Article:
How to Do Mardi Gras in New Orleans
Mardi Gras means Fat Tuesday. In Catholic tradition, it is the last day of feasting before Lent. In modern practice, carnival season begins on January 6th, the Catholic holiday of Epiphany marking the arrival of the three wise men after Christ’s birth. It is also known as “Twelfth Night” being 12 nights after Christmas.
Parades can be seen throughout the season, but the most popular parades roll in the final 5 days leading up to Mardi Gras. Regardless of whether one is religious or not, the spectacle of carnival is often seen as a celebration of life. Most carnival events are full of color, intrigue, music and art, and the New Orleans version is no exception.
Krewes, Parades & Balls
New Orleans Mardi Gras celebrations have been put on by community groups called “krewes” since 1856. Krewe members pay dues to join and also pay for the many throws which are given to the public from the parade floats. Krewes can be old or new and big or small. The largest krewes are called super krewes, they can have as many as 3000 members and their subsequent big budgets allow for extravagant floats and parties. While most krewes throw private balls which are invitation only, the super krewes host public balls which are open to all. Well known and much loved krewes are Bacchus, Endymion, Orpheus, Rex, Zulu and Muses. Most krewes’ names and symbolism is taken from mythology. Float riders are always in masks and costumes and there are varying degrees of secrecy regarding membership. There are several parade tracking apps available which have been created by local media sources.
Parades are elaborately planned by the krewes and usually Kern Studios. They consist of floats, marching bands and street performers. Large, double decker floats carry many riders and thousands of beads are thrown out to spectators along the routes. People line up for hours to wait on the streets for the most well-known krewes but the better way to see them is to purchase tickets for the viewing stands at Lafayette Square, or to view them from a hotel viewing stand or balcony along the route. More information on parades and ticketing can be found here.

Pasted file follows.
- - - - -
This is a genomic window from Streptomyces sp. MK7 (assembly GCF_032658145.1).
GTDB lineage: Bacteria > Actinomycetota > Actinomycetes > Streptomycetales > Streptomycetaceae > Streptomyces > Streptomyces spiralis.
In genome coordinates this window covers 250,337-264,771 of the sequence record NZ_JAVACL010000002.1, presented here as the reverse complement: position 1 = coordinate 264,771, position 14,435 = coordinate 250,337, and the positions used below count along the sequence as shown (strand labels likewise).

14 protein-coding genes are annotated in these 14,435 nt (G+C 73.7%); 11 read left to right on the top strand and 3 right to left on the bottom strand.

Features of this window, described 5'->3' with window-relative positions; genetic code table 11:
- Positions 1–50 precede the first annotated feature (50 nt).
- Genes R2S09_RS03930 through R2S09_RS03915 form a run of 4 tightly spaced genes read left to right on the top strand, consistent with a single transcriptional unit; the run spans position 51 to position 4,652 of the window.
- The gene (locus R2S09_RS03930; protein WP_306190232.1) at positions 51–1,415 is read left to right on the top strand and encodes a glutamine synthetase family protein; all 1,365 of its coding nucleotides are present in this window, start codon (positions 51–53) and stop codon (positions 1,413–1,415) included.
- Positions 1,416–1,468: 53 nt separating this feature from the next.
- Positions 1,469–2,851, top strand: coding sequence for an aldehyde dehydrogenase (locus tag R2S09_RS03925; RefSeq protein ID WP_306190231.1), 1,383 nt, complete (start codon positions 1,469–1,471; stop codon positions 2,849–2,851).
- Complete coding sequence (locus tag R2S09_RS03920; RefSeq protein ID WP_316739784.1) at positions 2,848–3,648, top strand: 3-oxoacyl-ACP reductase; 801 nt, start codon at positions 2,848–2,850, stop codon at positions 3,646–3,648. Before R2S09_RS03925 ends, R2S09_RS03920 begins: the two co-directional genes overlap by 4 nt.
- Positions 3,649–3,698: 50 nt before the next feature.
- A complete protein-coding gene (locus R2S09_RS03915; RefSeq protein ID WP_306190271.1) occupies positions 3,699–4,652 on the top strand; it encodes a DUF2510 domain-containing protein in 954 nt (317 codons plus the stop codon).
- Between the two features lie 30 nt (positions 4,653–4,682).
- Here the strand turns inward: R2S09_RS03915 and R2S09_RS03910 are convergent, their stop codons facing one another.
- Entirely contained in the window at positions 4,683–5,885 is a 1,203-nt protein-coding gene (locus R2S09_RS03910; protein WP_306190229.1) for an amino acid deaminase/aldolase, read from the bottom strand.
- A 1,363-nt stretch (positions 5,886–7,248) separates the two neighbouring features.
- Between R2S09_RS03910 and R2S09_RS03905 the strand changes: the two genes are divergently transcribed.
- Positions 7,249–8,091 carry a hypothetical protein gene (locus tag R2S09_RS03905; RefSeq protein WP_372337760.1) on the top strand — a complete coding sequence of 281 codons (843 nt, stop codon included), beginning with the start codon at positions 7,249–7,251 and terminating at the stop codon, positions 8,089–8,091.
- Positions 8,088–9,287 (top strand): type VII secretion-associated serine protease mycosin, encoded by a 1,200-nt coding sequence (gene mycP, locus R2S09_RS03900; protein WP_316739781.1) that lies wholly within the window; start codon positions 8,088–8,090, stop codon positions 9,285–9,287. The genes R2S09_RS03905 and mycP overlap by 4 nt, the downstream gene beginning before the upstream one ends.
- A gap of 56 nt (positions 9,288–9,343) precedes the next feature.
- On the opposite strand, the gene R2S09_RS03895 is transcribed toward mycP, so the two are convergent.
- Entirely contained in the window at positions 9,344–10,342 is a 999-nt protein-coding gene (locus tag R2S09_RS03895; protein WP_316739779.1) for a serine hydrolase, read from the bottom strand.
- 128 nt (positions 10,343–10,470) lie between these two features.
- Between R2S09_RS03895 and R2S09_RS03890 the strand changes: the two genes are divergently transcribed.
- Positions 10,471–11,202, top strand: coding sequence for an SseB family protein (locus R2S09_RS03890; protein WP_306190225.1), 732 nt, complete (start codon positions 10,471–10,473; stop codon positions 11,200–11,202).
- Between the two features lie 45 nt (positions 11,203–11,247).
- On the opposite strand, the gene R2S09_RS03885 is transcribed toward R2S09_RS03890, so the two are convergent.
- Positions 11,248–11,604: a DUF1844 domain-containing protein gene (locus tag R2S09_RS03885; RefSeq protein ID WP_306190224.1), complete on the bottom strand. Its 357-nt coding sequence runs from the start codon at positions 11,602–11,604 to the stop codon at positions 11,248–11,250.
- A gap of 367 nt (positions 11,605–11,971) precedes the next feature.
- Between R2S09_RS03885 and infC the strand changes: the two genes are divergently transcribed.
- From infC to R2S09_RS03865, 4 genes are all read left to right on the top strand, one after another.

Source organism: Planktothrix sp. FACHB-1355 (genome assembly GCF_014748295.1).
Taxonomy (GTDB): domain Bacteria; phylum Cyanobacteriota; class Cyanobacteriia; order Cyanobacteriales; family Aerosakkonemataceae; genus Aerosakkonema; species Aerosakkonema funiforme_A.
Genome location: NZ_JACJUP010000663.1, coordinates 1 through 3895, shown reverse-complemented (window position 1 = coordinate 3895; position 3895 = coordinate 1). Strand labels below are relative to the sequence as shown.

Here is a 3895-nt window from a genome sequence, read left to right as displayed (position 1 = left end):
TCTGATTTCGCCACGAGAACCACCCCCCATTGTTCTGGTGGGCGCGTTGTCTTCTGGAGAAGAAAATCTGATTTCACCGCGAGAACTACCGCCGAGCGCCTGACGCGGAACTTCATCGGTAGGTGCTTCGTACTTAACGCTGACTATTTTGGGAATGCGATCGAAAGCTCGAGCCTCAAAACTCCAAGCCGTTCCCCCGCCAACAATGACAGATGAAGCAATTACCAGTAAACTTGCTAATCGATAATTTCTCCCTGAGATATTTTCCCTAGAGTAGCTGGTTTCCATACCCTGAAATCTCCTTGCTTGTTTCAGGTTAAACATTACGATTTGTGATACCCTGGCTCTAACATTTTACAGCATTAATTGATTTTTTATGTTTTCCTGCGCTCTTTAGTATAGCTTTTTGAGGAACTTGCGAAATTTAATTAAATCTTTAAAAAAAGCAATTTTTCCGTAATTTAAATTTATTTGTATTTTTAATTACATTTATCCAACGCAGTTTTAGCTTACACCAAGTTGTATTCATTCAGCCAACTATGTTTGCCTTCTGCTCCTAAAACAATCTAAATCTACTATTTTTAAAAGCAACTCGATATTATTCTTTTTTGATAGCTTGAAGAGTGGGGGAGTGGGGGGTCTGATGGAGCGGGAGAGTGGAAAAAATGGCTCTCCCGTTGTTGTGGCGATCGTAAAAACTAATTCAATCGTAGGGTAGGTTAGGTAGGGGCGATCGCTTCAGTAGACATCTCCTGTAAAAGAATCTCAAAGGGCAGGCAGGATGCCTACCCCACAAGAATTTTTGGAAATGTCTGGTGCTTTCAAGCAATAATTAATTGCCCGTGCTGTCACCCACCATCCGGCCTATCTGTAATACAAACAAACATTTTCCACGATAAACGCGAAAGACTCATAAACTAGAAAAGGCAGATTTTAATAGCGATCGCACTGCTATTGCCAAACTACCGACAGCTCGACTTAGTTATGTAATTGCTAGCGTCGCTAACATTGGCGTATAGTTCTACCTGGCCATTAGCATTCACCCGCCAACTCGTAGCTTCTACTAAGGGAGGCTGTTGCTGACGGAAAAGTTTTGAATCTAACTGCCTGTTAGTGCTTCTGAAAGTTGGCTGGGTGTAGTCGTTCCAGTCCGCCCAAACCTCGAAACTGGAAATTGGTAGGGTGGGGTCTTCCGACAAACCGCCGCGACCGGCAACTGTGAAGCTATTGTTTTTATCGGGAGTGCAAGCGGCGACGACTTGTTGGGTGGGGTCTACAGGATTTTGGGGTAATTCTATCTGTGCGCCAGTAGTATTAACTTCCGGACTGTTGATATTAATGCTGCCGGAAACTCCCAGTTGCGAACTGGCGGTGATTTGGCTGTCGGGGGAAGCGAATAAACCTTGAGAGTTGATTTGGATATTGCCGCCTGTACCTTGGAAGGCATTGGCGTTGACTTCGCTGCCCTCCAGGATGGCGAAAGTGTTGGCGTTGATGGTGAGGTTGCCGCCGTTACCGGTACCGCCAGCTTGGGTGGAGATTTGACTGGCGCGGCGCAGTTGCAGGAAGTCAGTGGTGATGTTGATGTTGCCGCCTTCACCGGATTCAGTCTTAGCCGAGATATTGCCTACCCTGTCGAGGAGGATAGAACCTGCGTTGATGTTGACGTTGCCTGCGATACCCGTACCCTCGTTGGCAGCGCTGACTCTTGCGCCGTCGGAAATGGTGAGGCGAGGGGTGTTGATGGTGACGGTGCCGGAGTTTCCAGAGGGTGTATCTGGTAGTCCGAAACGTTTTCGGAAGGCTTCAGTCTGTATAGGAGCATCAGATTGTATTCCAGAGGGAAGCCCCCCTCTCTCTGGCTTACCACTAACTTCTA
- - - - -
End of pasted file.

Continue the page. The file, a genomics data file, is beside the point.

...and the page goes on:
Beads & Throws
Krewe members have been known to spend more than $1000 each on beads and throws which include standard beads, light up beads, specially designed beads, stuffed animals, cups, and signature throws like the Muses shoes or the Zulu coconuts. Find your way to the front line of parade goers and you will leave with a healthy collection of beads, each hard won and stored in an overflowing bag. If you can’t make it to the front, not to worry, riders throw to all areas of the crowd, particularly those on the second levels of the float. Though beads may have little practical use afterward, one’s hard earned collection is a point of pride during the parades.
You can go to Mardi Gras World and see previous floats which have been made by Kern Studios. It is a fascinating working museum of Mardi Gras creativity.
Costumes & Revelry
Masks and costumes are mostly worn on Fat Tuesday, the day street masking is legal in New Orleans, and much of the city shows up in costume for the day’s events. The raunchy “flashing for beads” reputation of Mardi Gras has mostly been earned by drunken coeds on Bourbon Street in the “Girls Gone Wild” video series days, however, you may see revelers in body paint and pasties. If you stay out of this area you will experience a more family oriented version of events, although some of the parade content can be a little risqué. While Bourbon Street is a spectacle of another kind, the Mardi Gras balls encourage formal attire.
Hotel rooms and viewing stand tickets have a tendency to sell out – both should be booked months in advance. This is especially true over the final weekend of Mardi Gras leading up to Fat Tuesday. Book at least six months in advance by early fall and there should be availability. Proximity is key as parades end around 11:30 p.m. and you won’t want to be walking far at that hour. At the time of this writing Uber cost around $33 from the airport to the Central Business District.
On Fat Tuesday many areas of the city essentially shut down and transportation can be challenging in and out of the parade routes and the French Quarter. Parking can also be a challenge. During the most popular parades in the final weekend, most hotels along the route will require a wristband for re-entry.
New Orleans is a major city and like most major cities you should be aware of your surroundings and not travel alone late at night. If you use the ticketed viewing stand seating and choose a hotel near Lafayette Square, you shouldn’t encounter any problems.
For more information you can pick up Arthur Hardy’s Guide.